Unformatted text preview: than twice a year will
not result in more effective monitoring. On the contrary, it appears to be associated with more
earnings management. Hence, an independent audit committee as per the BRC
recommendations does not seem to be sufficient; the committee must also be active.
Unfortunately, the BRC has no recommendations as to the number of meetings. It has,
however, some recommendations dealing with the duties of the audit committee, the
completion of which would probably be correlated with the frequency of the meetings.
Board of director characteristics
We test simultaneously for the effect of all the board of directors’ characteristics using a
Wald test, and we find that it is statistically significant (χ2=13.1 df=7, p=0.069). As indicated
in Table 3, having a larger board (BOARDSIZE) is associated with less earnings
management, although the association is significant only for income-decreasing discretionary
accruals. Thus, contrary to the results for financial statement fraud (Beasley 1996; Abbott et
al. 2000), large boards seem to monitor the financial statement process more effectively. The
median board size (shown in Table 2) of eight members for the low earnings management
firms, compared to 6 for the two high earnings management groups, suggests that the 24 efficiency gains of small boards might be offset by the possibility that if the board is larger
the proportion of non-executives may be higher.
Contrary to our expectations, a higher percentage of non-executive independent directors
on the board (BOARDIND), the combination of the roles of chair and CEO (CEOCHAIR),
and a majority of non-executive directors on the nominating committee (NOMCOM) seem to
have no effect on the level of earnings management.
Consistent with Beasley (1996) we find that non-executive directors’ ownership stake in
the firm (NXOWN) seems to significantly decrease the likelihood of negative earnings
management (coefficient of –3.952). On the other hand, the coefficient of NXOWN is
positive, though not significant, for positive earnings management (5.020). This may indicate
that board members who own shares in the firm are not necessarily more effective at
monitoring the financial statements preparation but more inclined to discourage actions that
would reduce shareholder wealth.
Both board competence characteristics are significantly related to the level of earnings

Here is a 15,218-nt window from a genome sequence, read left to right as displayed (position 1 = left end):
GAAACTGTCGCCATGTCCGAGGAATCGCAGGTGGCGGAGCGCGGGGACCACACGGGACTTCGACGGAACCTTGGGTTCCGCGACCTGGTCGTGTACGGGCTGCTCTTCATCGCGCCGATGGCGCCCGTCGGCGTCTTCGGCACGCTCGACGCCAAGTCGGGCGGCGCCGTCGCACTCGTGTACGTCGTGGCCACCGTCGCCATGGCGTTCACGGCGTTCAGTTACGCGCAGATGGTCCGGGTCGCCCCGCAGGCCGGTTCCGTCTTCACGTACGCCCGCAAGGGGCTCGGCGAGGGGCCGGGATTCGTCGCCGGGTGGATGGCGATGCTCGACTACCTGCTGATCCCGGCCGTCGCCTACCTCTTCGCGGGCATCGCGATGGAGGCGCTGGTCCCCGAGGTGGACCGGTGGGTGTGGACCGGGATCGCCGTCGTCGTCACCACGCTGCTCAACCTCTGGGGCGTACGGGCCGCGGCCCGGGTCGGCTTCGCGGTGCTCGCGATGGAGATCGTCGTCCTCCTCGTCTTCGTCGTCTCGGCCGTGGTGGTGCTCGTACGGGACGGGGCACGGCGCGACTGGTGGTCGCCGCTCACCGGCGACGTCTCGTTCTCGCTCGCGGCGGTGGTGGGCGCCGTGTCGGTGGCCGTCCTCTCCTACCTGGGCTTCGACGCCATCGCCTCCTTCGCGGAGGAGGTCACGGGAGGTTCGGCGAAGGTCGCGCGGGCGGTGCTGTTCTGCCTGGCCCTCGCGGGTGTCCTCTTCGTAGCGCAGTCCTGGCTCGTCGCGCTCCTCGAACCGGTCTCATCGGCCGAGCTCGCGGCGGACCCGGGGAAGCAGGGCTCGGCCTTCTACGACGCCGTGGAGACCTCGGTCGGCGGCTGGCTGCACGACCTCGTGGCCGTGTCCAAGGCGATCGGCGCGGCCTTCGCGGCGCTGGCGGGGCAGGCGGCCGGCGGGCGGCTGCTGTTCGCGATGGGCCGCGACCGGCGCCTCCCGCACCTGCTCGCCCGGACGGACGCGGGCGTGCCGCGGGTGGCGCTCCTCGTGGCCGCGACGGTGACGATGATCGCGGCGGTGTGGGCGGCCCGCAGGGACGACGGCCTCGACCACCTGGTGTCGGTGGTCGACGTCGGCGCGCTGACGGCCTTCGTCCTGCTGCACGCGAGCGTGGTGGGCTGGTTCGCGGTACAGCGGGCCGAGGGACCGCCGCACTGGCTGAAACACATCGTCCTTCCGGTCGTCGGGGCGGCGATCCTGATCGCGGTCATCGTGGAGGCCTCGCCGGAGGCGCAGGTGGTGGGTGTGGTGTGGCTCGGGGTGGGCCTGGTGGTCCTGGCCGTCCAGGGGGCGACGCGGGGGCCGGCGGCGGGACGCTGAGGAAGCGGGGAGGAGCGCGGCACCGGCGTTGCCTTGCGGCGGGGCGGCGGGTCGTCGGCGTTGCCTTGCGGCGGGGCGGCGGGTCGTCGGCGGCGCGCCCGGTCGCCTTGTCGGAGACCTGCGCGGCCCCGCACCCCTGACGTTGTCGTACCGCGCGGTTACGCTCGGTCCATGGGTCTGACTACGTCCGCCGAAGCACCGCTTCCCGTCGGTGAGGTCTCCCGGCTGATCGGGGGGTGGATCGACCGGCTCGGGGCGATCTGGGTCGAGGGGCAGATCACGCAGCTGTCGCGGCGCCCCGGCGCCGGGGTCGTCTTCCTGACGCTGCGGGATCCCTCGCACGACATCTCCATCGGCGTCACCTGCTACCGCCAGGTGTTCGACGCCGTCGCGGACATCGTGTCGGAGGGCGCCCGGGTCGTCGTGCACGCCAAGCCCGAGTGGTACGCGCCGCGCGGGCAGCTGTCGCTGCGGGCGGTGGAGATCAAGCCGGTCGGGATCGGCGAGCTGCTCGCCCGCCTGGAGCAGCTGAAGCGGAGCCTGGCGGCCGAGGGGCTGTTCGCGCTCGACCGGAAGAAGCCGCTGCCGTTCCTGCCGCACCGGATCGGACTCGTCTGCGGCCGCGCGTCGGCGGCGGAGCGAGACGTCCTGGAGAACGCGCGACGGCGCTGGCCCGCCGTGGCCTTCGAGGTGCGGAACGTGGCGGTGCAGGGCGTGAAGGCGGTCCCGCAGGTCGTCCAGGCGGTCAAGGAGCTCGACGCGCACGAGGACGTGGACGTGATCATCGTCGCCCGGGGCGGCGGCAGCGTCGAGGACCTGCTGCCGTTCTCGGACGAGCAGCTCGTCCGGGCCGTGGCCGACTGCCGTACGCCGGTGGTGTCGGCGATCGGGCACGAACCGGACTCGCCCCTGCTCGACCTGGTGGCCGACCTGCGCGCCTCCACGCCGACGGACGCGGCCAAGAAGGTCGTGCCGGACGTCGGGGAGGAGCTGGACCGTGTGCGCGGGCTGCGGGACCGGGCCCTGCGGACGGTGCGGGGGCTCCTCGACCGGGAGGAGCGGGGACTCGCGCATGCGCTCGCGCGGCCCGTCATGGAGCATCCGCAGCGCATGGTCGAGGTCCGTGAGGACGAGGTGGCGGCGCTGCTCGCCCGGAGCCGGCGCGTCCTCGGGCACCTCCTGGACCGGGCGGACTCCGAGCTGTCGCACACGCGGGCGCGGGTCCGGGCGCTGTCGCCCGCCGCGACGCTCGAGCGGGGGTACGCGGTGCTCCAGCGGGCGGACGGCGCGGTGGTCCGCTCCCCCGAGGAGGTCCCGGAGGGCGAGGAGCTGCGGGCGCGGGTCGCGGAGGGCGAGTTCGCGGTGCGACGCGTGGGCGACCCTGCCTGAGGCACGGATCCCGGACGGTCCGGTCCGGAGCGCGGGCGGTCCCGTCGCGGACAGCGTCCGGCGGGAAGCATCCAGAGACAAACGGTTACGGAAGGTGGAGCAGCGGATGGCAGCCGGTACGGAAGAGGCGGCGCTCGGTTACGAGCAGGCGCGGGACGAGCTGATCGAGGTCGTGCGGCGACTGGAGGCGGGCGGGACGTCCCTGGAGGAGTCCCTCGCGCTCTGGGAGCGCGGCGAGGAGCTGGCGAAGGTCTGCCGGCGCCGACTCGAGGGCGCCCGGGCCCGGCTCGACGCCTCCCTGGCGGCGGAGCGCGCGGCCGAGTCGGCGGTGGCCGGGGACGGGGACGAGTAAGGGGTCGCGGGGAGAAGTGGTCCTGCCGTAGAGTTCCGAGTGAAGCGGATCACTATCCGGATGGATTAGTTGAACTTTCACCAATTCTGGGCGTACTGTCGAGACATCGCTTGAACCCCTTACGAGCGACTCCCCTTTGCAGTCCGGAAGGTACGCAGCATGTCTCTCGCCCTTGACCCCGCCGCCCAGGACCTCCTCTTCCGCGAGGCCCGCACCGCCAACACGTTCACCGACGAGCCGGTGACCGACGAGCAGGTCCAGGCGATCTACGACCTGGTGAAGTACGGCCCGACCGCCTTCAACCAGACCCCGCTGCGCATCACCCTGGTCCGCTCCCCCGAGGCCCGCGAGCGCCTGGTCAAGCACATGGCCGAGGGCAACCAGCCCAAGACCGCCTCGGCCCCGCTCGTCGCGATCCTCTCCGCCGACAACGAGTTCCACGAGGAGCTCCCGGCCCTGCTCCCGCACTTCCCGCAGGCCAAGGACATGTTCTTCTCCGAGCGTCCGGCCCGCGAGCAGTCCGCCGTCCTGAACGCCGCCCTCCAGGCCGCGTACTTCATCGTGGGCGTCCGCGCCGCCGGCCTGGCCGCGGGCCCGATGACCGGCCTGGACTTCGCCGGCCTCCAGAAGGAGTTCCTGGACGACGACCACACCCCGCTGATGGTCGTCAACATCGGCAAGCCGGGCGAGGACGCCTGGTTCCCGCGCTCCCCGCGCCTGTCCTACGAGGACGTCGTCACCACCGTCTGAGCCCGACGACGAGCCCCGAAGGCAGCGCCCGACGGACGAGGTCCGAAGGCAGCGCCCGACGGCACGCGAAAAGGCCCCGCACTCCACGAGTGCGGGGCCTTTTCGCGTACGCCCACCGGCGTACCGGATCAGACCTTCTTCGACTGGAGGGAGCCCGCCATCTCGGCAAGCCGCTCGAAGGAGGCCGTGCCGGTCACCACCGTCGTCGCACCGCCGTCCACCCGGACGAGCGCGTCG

management. The average tenure on the company board for non-executive directors
(NXTENURE) and the average number of directorships they hold in unaffiliated firms
(NXDIRSHIP) are negatively associated with the level of earnings management. These
results support the view that experience as board members both with the firm and with other
firms allows non-executive directors to develop better governance competencies as well as
providing them with a better knowledge of the firm and of its executive directors.
Of the two variables included in the models to control for specific motivations for
earnings management in 1996, only the occurrence of an IPO in the year has a significant
relationship with the level of discretionary accruals. Bonus plans and high debt ratios
(AGENCY) don’t seem to provide incentives for earnings management in our sample. 25 As for the variables controlling for alternative control mechanisms, the type of auditor
(BIG6) does not seem to affect the relationship between corporate governance and earnings
management, but the presence of large shareholders (BLOCK) seems to decrease the
likelihood of high discretionary accruals, especially those that increase earnings (coefficient
of –3.406, significant at the 5% level).
Finally, as suggested by the univariate results of Table 2, large firms are less likely to
have high discretionary accruals, both income increasing and income decreasing, with
coefficients around –0.3, significant at the 10% level.
Overall, the results of Table 3 seem to indicate that there is a relationship between some
aspects of corporate governance and the quality of a firm’s financial reporting. As one would
expect, the characteristics of the audit committee are more directly associated with the level
of earnings management than those of the board, whose influence on financial reporting is
more diffuse. 6. Summary and conclusions
Our study examines whether best practices proposed by quasi-regulators are related to the
quality of financial reporting, as measured by the level of both positive and negative
discretionary accruals. Results from logistic regression models suggest that these best
practices and other characteristics are associated with less earnings management and support
the call by the SEC for better governance practices. Specifically, the following audit
committee characteristics are negatively associated with earnings management: the
percentage of independent non-executive directors who are not managers in other firms, the
presence of at least one member with financial expertise, the presence of a formal mandate
establishing the committee’s responsibility for the oversight of both the financial statements
and the external audit, and the prese...
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- Fall '13
- Non-executive director, audit committee, earnings management